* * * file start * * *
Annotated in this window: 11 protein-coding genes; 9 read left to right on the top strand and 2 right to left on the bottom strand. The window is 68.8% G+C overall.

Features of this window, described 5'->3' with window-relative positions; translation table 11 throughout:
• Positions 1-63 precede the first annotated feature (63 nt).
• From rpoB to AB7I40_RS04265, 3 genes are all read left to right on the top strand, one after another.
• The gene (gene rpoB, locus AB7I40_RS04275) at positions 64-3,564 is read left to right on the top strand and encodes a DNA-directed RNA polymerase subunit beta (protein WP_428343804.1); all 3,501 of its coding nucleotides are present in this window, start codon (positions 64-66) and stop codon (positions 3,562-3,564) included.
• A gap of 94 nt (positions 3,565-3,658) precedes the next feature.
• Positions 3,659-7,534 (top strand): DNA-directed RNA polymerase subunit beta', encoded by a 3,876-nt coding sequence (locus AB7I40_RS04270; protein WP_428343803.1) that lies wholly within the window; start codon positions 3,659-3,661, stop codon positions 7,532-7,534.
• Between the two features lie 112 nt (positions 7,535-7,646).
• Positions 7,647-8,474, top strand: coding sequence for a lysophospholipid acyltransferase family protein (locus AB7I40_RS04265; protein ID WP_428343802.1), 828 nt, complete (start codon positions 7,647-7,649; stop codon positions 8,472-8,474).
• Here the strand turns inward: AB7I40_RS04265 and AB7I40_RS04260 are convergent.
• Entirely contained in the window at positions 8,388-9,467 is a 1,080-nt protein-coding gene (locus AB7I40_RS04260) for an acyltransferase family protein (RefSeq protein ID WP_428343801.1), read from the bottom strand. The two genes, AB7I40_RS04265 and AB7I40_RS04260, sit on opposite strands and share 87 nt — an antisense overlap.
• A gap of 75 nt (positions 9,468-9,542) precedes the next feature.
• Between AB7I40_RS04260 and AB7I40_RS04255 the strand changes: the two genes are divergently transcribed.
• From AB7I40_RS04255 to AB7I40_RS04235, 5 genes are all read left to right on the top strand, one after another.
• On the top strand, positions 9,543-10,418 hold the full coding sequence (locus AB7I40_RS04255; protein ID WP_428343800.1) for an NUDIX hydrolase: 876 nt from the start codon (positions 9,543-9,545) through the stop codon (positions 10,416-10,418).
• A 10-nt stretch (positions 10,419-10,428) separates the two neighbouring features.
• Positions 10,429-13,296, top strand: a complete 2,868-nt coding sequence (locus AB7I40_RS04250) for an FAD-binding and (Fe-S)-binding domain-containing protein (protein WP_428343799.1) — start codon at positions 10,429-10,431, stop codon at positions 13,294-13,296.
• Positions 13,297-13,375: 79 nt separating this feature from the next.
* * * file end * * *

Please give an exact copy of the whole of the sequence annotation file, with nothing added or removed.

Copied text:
Annotated in this window: 11 protein-coding genes; 9 read left to right on the top strand and 2 right to left on the bottom strand. The window is 68.8% G+C overall.

Features of this window, described 5'->3' with window-relative positions; translation table 11 throughout:
• Positions 1-63 precede the first annotated feature (63 nt).
• From rpoB to AB7I40_RS04265, 3 genes are all read left to right on the top strand, one after another.
• The gene (gene rpoB, locus AB7I40_RS04275) at positions 64-3,564 is read left to right on the top strand and encodes a DNA-directed RNA polymerase subunit beta (protein WP_428343804.1); all 3,501 of its coding nucleotides are present in this window, start codon (positions 64-66) and stop codon (positions 3,562-3,564) included.
• A gap of 94 nt (positions 3,565-3,658) precedes the next feature.
• Positions 3,659-7,534 (top strand): DNA-directed RNA polymerase subunit beta', encoded by a 3,876-nt coding sequence (locus AB7I40_RS04270; protein WP_428343803.1) that lies wholly within the window; start codon positions 3,659-3,661, stop codon positions 7,532-7,534.
• Between the two features lie 112 nt (positions 7,535-7,646).
• Positions 7,647-8,474, top strand: coding sequence for a lysophospholipid acyltransferase family protein (locus AB7I40_RS04265; protein ID WP_428343802.1), 828 nt, complete (start codon positions 7,647-7,649; stop codon positions 8,472-8,474).
• Here the strand turns inward: AB7I40_RS04265 and AB7I40_RS04260 are convergent.
• Entirely contained in the window at positions 8,388-9,467 is a 1,080-nt protein-coding gene (locus AB7I40_RS04260) for an acyltransferase family protein (RefSeq protein ID WP_428343801.1), read from the bottom strand. The two genes, AB7I40_RS04265 and AB7I40_RS04260, sit on opposite strands and share 87 nt — an antisense overlap.
• A gap of 75 nt (positions 9,468-9,542) precedes the next feature.
• Between AB7I40_RS04260 and AB7I40_RS04255 the strand changes: the two genes are divergently transcribed.
• From AB7I40_RS04255 to AB7I40_RS04235, 5 genes are all read left to right on the top strand, one after another.
• On the top strand, positions 9,543-10,418 hold the full coding sequence (locus AB7I40_RS04255; protein ID WP_428343800.1) for an NUDIX hydrolase: 876 nt from the start codon (positions 9,543-9,545) through the stop codon (positions 10,416-10,418).
• A 10-nt stretch (positions 10,419-10,428) separates the two neighbouring features.
• Positions 10,429-13,296, top strand: a complete 2,868-nt coding sequence (locus AB7I40_RS04250) for an FAD-binding and (Fe-S)-binding domain-containing protein (protein WP_428343799.1) — start codon at positions 10,429-10,431, stop codon at positions 13,294-13,296.
• Positions 13,297-13,375: 79 nt separating this feature from the next.